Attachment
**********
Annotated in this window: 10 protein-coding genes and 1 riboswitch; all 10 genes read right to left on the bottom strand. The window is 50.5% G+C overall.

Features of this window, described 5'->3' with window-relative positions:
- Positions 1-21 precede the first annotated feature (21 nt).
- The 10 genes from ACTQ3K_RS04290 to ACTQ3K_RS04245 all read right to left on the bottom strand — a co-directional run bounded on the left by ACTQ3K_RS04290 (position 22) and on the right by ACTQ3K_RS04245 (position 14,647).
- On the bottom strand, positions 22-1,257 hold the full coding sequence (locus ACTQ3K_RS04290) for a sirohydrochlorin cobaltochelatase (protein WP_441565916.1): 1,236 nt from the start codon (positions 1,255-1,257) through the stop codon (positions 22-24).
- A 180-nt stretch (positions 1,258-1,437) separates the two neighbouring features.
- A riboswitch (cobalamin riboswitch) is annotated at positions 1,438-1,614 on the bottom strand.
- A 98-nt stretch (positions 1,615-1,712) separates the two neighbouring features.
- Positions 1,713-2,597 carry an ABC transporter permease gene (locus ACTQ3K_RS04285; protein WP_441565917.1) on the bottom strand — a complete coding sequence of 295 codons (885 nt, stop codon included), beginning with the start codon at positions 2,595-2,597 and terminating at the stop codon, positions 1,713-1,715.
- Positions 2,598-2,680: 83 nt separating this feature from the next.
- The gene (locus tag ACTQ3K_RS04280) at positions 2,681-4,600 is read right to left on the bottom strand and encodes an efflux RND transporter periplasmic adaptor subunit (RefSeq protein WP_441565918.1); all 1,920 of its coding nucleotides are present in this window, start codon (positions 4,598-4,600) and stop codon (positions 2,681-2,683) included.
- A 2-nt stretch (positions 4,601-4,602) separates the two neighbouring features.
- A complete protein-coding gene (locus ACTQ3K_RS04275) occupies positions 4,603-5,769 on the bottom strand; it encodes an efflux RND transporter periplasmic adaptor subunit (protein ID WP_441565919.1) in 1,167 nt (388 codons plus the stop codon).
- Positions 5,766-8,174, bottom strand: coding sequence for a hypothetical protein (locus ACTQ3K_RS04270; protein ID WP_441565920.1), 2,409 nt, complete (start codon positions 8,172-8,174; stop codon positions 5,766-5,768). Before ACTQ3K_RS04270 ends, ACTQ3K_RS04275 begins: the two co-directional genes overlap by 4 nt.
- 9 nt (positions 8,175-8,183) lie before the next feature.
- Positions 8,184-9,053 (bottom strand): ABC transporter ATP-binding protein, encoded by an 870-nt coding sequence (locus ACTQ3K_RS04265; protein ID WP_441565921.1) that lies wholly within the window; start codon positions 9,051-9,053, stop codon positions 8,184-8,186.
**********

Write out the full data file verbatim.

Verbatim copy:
Annotated in this window: 10 protein-coding genes and 1 riboswitch; all 10 genes read right to left on the bottom strand. The window is 50.5% G+C overall.

Features of this window, described 5'->3' with window-relative positions:
- Positions 1-21 precede the first annotated feature (21 nt).
- The 10 genes from ACTQ3K_RS04290 to ACTQ3K_RS04245 all read right to left on the bottom strand — a co-directional run bounded on the left by ACTQ3K_RS04290 (position 22) and on the right by ACTQ3K_RS04245 (position 14,647).
- On the bottom strand, positions 22-1,257 hold the full coding sequence (locus ACTQ3K_RS04290) for a sirohydrochlorin cobaltochelatase (protein WP_441565916.1): 1,236 nt from the start codon (positions 1,255-1,257) through the stop codon (positions 22-24).
- A 180-nt stretch (positions 1,258-1,437) separates the two neighbouring features.
- A riboswitch (cobalamin riboswitch) is annotated at positions 1,438-1,614 on the bottom strand.
- A 98-nt stretch (positions 1,615-1,712) separates the two neighbouring features.
- Positions 1,713-2,597 carry an ABC transporter permease gene (locus ACTQ3K_RS04285; protein WP_441565917.1) on the bottom strand — a complete coding sequence of 295 codons (885 nt, stop codon included), beginning with the start codon at positions 2,595-2,597 and terminating at the stop codon, positions 1,713-1,715.
- Positions 2,598-2,680: 83 nt separating this feature from the next.
- The gene (locus tag ACTQ3K_RS04280) at positions 2,681-4,600 is read right to left on the bottom strand and encodes an efflux RND transporter periplasmic adaptor subunit (RefSeq protein WP_441565918.1); all 1,920 of its coding nucleotides are present in this window, start codon (positions 4,598-4,600) and stop codon (positions 2,681-2,683) included.
- A 2-nt stretch (positions 4,601-4,602) separates the two neighbouring features.
- A complete protein-coding gene (locus ACTQ3K_RS04275) occupies positions 4,603-5,769 on the bottom strand; it encodes an efflux RND transporter periplasmic adaptor subunit (protein ID WP_441565919.1) in 1,167 nt (388 codons plus the stop codon).
- Positions 5,766-8,174, bottom strand: coding sequence for a hypothetical protein (locus ACTQ3K_RS04270; protein ID WP_441565920.1), 2,409 nt, complete (start codon positions 8,172-8,174; stop codon positions 5,766-5,768). Before ACTQ3K_RS04270 ends, ACTQ3K_RS04275 begins: the two co-directional genes overlap by 4 nt.
- 9 nt (positions 8,175-8,183) lie before the next feature.
- Positions 8,184-9,053 (bottom strand): ABC transporter ATP-binding protein, encoded by an 870-nt coding sequence (locus ACTQ3K_RS04265; protein ID WP_441565921.1) that lies wholly within the window; start codon positions 9,051-9,053, stop codon positions 8,184-8,186.